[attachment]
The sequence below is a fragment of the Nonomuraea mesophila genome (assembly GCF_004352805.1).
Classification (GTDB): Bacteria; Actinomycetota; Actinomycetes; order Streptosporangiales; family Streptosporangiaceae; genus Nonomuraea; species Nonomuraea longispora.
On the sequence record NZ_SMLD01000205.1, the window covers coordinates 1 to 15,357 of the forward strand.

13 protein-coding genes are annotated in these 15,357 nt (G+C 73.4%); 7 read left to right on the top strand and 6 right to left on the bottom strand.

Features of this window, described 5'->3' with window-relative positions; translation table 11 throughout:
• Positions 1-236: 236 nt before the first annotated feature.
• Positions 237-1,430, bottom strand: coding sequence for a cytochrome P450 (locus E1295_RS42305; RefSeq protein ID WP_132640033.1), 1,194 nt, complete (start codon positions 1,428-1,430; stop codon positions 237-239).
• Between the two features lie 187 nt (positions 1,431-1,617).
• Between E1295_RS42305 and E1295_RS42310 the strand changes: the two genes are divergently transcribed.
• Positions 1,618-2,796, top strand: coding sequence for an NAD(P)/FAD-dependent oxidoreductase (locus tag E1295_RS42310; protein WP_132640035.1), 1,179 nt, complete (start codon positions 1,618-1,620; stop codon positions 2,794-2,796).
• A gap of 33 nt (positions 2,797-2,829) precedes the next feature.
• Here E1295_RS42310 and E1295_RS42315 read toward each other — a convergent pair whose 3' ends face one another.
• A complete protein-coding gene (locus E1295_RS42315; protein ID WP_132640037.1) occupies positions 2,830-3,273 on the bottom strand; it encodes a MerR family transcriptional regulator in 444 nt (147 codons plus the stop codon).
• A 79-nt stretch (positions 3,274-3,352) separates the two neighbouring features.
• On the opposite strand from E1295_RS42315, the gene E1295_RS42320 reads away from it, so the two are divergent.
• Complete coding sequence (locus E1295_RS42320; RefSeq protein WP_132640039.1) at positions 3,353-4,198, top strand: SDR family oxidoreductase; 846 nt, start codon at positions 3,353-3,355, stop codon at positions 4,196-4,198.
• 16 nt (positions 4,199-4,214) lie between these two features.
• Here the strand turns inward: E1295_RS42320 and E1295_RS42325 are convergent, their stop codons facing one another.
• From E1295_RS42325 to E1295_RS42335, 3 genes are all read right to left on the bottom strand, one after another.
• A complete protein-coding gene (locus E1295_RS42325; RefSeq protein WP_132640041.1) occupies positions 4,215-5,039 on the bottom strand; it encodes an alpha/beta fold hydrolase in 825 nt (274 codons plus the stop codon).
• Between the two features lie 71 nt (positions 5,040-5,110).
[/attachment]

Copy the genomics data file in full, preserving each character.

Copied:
The sequence below is a fragment of the Nonomuraea mesophila genome (assembly GCF_004352805.1).
Classification (GTDB): Bacteria; Actinomycetota; Actinomycetes; order Streptosporangiales; family Streptosporangiaceae; genus Nonomuraea; species Nonomuraea longispora.
On the sequence record NZ_SMLD01000205.1, the window covers coordinates 1 to 15,357 of the forward strand.

13 protein-coding genes are annotated in these 15,357 nt (G+C 73.4%); 7 read left to right on the top strand and 6 right to left on the bottom strand.

Features of this window, described 5'->3' with window-relative positions; translation table 11 throughout:
• Positions 1-236: 236 nt before the first annotated feature.
• Positions 237-1,430, bottom strand: coding sequence for a cytochrome P450 (locus E1295_RS42305; RefSeq protein ID WP_132640033.1), 1,194 nt, complete (start codon positions 1,428-1,430; stop codon positions 237-239).
• Between the two features lie 187 nt (positions 1,431-1,617).
• Between E1295_RS42305 and E1295_RS42310 the strand changes: the two genes are divergently transcribed.
• Positions 1,618-2,796, top strand: coding sequence for an NAD(P)/FAD-dependent oxidoreductase (locus tag E1295_RS42310; protein WP_132640035.1), 1,179 nt, complete (start codon positions 1,618-1,620; stop codon positions 2,794-2,796).
• A gap of 33 nt (positions 2,797-2,829) precedes the next feature.
• Here E1295_RS42310 and E1295_RS42315 read toward each other — a convergent pair whose 3' ends face one another.
• A complete protein-coding gene (locus E1295_RS42315; protein ID WP_132640037.1) occupies positions 2,830-3,273 on the bottom strand; it encodes a MerR family transcriptional regulator in 444 nt (147 codons plus the stop codon).
• A 79-nt stretch (positions 3,274-3,352) separates the two neighbouring features.
• On the opposite strand from E1295_RS42315, the gene E1295_RS42320 reads away from it, so the two are divergent.
• Complete coding sequence (locus E1295_RS42320; RefSeq protein WP_132640039.1) at positions 3,353-4,198, top strand: SDR family oxidoreductase; 846 nt, start codon at positions 3,353-3,355, stop codon at positions 4,196-4,198.
• 16 nt (positions 4,199-4,214) lie between these two features.
• Here the strand turns inward: E1295_RS42320 and E1295_RS42325 are convergent, their stop codons facing one another.
• From E1295_RS42325 to E1295_RS42335, 3 genes are all read right to left on the bottom strand, one after another.
• A complete protein-coding gene (locus E1295_RS42325; RefSeq protein WP_132640041.1) occupies positions 4,215-5,039 on the bottom strand; it encodes an alpha/beta fold hydrolase in 825 nt (274 codons plus the stop codon).
• Between the two features lie 71 nt (positions 5,040-5,110).